The size of the "Shadow Banking" system must be huge. More off-balance sheet problems for financial conglomerates.
In an unusual move, banks such as Citigroup, JPMorgan Chase and Bank of America have come to the rescue of the off-balance-sheet vehicles that help them to fund credit card loans.
Issuers typically sell their credit card loans to trusts which in turn sell bonds to investors. The banks retain a small interest and manage the trust.
There limits to the amount of liquidity and leverage an economy can absorb but "Too Big" conglomerates don't care because the need the fees and returns to survive. I digress.
The problem for the financial conglomerates is that these off-balance sheet trusts are starting to lose money fast. Any cushion or reserves are being eaten up by mounting credit card defaults.
For example, BofA, Citi and American Express have issued, and bought, new bonds that would absorb the first wave of losses in the trusts, in an effort to provide existing bondholders with an additional layer of protection.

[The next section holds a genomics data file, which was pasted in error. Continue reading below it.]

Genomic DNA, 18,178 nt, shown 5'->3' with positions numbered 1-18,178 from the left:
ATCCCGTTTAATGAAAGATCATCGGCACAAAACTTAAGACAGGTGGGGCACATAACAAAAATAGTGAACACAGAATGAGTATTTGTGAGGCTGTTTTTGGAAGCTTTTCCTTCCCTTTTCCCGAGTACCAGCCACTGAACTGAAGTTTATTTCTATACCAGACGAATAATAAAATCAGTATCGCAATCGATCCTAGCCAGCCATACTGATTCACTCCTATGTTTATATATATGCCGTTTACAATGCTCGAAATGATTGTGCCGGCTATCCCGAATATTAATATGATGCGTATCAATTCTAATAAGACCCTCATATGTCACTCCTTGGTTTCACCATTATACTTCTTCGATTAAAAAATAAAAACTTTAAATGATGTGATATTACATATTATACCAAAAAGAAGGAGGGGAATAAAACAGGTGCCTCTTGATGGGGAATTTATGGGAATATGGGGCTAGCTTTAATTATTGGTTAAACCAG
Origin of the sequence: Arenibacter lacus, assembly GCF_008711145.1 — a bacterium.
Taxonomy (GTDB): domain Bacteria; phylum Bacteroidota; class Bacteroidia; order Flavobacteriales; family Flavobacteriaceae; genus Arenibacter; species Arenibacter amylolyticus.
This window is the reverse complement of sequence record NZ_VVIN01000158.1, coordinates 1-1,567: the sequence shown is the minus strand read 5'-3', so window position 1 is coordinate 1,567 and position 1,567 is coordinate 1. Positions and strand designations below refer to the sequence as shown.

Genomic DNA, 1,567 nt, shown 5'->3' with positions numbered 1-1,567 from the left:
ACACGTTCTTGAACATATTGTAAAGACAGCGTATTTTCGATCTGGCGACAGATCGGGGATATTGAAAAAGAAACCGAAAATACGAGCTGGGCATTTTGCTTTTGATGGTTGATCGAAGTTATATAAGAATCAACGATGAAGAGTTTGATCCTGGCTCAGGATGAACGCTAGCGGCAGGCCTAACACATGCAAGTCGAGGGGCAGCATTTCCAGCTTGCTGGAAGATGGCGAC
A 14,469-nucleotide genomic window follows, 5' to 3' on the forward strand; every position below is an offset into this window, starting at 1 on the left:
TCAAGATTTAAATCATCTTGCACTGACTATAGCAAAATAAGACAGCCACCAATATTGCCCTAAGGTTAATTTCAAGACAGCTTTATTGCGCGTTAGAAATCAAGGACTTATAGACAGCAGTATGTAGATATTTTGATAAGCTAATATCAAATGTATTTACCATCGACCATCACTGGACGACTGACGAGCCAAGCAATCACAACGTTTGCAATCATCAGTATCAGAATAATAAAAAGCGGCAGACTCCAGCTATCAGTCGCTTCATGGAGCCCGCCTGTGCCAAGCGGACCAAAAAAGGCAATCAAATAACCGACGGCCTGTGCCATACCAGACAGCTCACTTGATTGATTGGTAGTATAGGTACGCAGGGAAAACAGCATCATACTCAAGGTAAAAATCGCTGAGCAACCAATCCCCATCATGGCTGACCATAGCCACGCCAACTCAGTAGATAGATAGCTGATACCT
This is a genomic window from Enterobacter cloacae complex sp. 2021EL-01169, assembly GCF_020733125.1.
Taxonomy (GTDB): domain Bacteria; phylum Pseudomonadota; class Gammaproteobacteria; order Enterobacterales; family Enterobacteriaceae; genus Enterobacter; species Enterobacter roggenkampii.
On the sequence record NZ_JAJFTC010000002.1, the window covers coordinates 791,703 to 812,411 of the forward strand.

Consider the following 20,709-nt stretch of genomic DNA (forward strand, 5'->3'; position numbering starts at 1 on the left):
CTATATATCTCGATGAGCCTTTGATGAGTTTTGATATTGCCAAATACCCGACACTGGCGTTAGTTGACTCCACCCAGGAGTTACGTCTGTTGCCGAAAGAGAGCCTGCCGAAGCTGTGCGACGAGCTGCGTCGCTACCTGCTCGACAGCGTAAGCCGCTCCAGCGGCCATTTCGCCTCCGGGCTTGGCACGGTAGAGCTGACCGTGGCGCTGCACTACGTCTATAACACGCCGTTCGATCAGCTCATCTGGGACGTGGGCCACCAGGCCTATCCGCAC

Got that - more leverage in an overly leveraged system. But hey, "Stress Tests" said the financial conglomerates were OK. Who are we to question their "zombie" status? After all the financial conglomerates are using innovated means to combat this problem such as the use of "discount option".
This allows issuers to divert some of cardholders' incoming principal payments into the fund that pays out bondholders and covers losses.
This temporarily eats into lending capacity but creates the appearance of higher yields for the trust and helps it avoid hitting triggers that would force it to repay bondholders early.
While most credit card securitisations are still well above such triggers, banks have a strong incentive to provide support before accelerating credit card losses put the trusts in the danger zone.
The financial conglomerates are using this ploy to cover-up how bad the situation truly is. But the financial conglomerates have a bigger problem in the form of an accounting rule change. Financial Accounting Standard will in January require banks to move off-balance sheet vehicles such as these credit card trusts and move them on to their balance sheets. This will force them to increase their capital reserves.
It is a shame we have to wait until January 2010 to shed light on this "Shadow Banking" system and just think it is not the Obama Administration or the Fed that (actually they hate the idea) is improving financial reporting transparency - it is accountants.